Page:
For 48 hours on Monday and Tuesday, combat aircraft Su-30MKI (pictured) will practice hitting targets at high-altitude areas along the border with China.
After taking down the ‘enemy’ bases on the western frontier, the Indian Air Force’s biggest ever and almost real war game, Exercise Gaganshakti, has now moved to the mountainous borders on the Chinese front where the fighter aircraft will carry out strikes against targets in high altitude areas and airdrop troops.
In a humongous effort involving the heavy duty C-17 Globe master, Ilyushin-76, C-130J Super Hercules and the Antonov-32s, the entire focus of the exercise has shifted to the Chinese front now, as in the first phase, the Air Force has tackled the ‘threat’ from the Pakistan side.
According to sources, it is believed that the two-phased exercise is being carried out under the presumption that the threat initially emanates from the western front and is suppressed through a swift offensive in a short time frame.
In the second phase, it is learnt, the assumption would be that fazed by the crushing defeat of India’s western neighbour, the northern adversary also starts offensive operations along the 4,000 kilometer border for which the entire focus of operations of the Air Force is shifted to the eastern front.
“On Monday and Tuesday, for 48 hours, the combat aircraft including the Su-30MKI will practice hitting at targets at high altitude areas along the border with China as locating and hitting them at high altitude is comparatively difficult,” a government source told MAIL TODAY.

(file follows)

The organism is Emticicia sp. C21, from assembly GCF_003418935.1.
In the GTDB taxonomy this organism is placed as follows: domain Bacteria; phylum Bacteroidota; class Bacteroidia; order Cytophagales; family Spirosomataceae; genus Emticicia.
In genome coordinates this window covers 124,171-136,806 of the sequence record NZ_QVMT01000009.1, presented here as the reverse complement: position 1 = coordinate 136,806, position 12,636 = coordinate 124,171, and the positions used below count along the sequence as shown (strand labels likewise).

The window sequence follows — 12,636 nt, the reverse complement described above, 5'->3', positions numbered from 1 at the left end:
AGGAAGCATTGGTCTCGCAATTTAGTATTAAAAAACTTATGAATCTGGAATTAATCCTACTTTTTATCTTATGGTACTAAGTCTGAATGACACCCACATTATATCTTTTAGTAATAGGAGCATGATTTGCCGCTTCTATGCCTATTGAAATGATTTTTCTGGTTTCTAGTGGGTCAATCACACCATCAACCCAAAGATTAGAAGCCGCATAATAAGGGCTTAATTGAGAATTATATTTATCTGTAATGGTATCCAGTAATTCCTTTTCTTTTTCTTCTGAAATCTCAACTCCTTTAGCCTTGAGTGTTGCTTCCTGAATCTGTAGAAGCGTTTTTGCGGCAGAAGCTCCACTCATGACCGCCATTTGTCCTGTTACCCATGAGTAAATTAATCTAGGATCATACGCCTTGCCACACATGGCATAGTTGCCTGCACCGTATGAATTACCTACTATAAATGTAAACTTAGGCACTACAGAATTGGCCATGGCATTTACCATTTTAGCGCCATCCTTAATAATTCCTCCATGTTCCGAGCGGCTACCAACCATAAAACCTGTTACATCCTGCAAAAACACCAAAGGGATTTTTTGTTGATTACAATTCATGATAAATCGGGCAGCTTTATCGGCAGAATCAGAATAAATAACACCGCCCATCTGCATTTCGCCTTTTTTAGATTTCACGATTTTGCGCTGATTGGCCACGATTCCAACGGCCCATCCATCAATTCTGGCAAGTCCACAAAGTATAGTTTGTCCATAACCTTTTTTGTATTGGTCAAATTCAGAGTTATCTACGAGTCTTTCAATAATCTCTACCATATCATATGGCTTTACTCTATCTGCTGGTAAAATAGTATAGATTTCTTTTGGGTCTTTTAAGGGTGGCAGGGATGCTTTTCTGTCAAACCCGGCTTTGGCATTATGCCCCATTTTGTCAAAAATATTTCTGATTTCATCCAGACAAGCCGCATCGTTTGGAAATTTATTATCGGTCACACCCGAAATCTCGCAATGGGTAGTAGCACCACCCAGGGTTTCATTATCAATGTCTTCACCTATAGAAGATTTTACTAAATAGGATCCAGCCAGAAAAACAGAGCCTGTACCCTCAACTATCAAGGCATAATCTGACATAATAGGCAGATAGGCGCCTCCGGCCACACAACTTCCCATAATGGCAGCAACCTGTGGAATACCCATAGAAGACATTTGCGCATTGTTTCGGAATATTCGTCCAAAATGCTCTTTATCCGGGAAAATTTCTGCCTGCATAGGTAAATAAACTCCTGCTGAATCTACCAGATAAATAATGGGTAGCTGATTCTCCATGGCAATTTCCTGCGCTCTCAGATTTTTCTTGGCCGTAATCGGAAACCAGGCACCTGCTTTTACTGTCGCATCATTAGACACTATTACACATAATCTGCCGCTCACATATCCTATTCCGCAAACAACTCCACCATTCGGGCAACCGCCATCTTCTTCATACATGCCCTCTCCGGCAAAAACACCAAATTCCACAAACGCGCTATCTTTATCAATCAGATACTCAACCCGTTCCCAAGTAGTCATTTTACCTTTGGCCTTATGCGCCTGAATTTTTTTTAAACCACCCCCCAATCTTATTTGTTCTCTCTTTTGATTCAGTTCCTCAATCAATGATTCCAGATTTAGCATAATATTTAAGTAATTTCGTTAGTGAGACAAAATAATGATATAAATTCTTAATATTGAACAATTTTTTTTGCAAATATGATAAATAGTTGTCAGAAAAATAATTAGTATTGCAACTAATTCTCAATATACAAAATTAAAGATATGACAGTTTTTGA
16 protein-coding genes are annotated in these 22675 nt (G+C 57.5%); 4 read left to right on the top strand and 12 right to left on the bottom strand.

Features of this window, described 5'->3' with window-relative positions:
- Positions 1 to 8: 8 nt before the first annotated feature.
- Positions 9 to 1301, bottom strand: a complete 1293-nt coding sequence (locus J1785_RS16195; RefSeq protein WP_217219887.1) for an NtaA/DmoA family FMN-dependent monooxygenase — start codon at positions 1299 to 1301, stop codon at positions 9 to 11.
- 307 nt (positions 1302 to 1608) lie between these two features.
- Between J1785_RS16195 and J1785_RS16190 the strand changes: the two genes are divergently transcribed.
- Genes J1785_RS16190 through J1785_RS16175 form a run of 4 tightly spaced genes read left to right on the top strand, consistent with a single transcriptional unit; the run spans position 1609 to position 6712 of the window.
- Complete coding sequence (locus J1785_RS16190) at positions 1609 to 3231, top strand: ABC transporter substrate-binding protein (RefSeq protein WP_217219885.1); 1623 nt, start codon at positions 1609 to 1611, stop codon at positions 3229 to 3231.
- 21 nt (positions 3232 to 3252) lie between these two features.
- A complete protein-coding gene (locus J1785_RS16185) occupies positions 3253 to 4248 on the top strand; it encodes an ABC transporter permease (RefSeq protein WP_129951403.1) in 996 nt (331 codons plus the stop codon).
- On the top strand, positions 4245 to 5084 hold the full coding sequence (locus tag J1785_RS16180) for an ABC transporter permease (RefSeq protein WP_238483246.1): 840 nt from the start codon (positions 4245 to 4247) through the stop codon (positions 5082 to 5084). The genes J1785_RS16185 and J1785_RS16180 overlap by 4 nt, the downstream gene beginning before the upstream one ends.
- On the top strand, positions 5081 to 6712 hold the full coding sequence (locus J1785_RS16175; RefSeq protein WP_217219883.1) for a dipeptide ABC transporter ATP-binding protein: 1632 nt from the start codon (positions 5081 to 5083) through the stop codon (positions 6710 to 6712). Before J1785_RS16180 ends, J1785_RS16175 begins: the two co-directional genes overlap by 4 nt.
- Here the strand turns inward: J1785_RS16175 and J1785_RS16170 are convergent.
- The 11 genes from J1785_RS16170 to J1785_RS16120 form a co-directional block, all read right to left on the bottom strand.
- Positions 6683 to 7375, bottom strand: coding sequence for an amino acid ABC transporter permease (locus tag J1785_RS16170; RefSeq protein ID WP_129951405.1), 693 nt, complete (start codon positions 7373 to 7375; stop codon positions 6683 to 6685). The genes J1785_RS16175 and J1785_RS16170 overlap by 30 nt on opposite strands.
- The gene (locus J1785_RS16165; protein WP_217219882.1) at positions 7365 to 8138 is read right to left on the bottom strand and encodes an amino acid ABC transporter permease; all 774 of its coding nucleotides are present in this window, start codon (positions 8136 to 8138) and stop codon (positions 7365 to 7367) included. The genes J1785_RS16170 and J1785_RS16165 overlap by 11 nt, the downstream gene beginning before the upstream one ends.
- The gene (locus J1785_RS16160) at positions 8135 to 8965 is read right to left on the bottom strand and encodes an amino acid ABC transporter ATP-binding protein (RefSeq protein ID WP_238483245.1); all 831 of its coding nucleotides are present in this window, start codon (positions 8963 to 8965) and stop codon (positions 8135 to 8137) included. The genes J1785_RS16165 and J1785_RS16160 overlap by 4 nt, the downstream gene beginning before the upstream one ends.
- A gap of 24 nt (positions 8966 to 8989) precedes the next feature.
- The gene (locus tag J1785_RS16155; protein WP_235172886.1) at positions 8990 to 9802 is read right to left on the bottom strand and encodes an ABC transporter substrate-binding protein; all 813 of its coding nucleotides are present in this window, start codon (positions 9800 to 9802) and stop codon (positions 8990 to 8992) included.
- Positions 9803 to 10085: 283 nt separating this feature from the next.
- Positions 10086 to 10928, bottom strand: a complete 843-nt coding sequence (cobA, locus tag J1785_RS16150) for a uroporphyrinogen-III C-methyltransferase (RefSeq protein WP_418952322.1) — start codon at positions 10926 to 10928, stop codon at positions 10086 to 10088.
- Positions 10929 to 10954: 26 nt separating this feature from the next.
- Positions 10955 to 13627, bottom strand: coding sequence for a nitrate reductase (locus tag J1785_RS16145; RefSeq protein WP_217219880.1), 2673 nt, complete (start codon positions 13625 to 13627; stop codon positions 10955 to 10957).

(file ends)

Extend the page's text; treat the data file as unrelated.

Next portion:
The radars also find it difficult to pick up hidden targets and the war games would also help the pilots improve their skills in this field, the sources said. During the war games to shift focus on to the mountainous terrain from the desert and plains of the western front, the transport aircraft would carry along the support equipment for the fighter squadrons of Mirage 2000, MiG 29 and Jaguars, while the mobile missile units have also moved swiftly in that region, the sources said.
“One of the biggest achievements of the exercise has been to achieve a high serviceability of 80 per cent in terms of fighter aircraft, which means almost 500 of the more than 600 aircraft fleet of the force is available for offensive operations. This figure is astonishing as it is comparatively lower in peace times,” they said.
Air Force officials also credited the support of Hindustan Aeronautics Limited in extending support to achieve such high numbers in terms of serviceability as the public sector unit had deployed its technical teams at forward bases for support.
The Air Force would also deploy helicopters to carry out extensive Inter-Valley Troop Transfer drills, under which troops would be rapidly deployed from one place to other to counter a sudden intrusion by enemy troops in a high mountainous pass.
Sources said in the first phase of the exercise, the aircraft of the Delhi-based Western Air Command and the Gandhinagar-based South Western Air Command clocked 5,000 hours of fighter aircraft flying in three days which is more than the flying they do together in a month.
The exercise started on April 8 and is expected to continue till April 22, during which the force will validate all its warfighting concepts.